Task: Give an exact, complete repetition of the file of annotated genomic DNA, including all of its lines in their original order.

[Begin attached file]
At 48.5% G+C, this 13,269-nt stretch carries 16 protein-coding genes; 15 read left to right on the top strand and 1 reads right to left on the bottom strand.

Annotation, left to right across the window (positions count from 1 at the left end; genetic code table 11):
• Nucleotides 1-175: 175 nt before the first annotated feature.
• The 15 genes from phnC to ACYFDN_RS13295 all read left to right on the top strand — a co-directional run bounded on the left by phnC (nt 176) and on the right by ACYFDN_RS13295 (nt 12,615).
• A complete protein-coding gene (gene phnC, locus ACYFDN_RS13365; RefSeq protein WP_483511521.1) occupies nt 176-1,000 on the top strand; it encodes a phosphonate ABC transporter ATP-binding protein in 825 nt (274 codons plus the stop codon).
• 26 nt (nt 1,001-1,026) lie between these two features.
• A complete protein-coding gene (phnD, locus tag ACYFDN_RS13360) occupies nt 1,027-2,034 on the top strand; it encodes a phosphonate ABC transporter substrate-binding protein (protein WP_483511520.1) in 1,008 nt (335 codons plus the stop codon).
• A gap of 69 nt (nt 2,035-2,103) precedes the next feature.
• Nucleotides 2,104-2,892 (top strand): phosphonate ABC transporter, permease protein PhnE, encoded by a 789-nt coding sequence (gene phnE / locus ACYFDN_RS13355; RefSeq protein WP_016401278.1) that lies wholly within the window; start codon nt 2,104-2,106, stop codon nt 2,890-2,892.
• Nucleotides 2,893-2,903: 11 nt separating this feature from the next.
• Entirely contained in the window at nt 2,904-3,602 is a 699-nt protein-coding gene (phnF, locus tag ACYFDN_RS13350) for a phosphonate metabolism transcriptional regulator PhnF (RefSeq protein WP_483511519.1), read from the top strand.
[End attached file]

At 48.5% G+C, this 13,269-nt stretch carries 16 protein-coding genes; 15 read left to right on the top strand and 1 reads right to left on the bottom strand.

Annotation, left to right across the window (positions count from 1 at the left end; genetic code table 11):
• Nucleotides 1-175: 175 nt before the first annotated feature.
• The 15 genes from phnC to ACYFDN_RS13295 all read left to right on the top strand — a co-directional run bounded on the left by phnC (nt 176) and on the right by ACYFDN_RS13295 (nt 12,615).
• A complete protein-coding gene (gene phnC, locus ACYFDN_RS13365; RefSeq protein WP_483511521.1) occupies nt 176-1,000 on the top strand; it encodes a phosphonate ABC transporter ATP-binding protein in 825 nt (274 codons plus the stop codon).
• 26 nt (nt 1,001-1,026) lie between these two features.
• A complete protein-coding gene (phnD, locus tag ACYFDN_RS13360) occupies nt 1,027-2,034 on the top strand; it encodes a phosphonate ABC transporter substrate-binding protein (protein WP_483511520.1) in 1,008 nt (335 codons plus the stop codon).
• A gap of 69 nt (nt 2,035-2,103) precedes the next feature.
• Nucleotides 2,104-2,892 (top strand): phosphonate ABC transporter, permease protein PhnE, encoded by a 789-nt coding sequence (gene phnE / locus ACYFDN_RS13355; RefSeq protein WP_016401278.1) that lies wholly within the window; start codon nt 2,104-2,106, stop codon nt 2,890-2,892.
• Nucleotides 2,893-2,903: 11 nt separating this feature from the next.
• Entirely contained in the window at nt 2,904-3,602 is a 699-nt protein-coding gene (phnF, locus tag ACYFDN_RS13350) for a phosphonate metabolism transcriptional regulator PhnF (RefSeq protein WP_483511519.1), read from the top strand.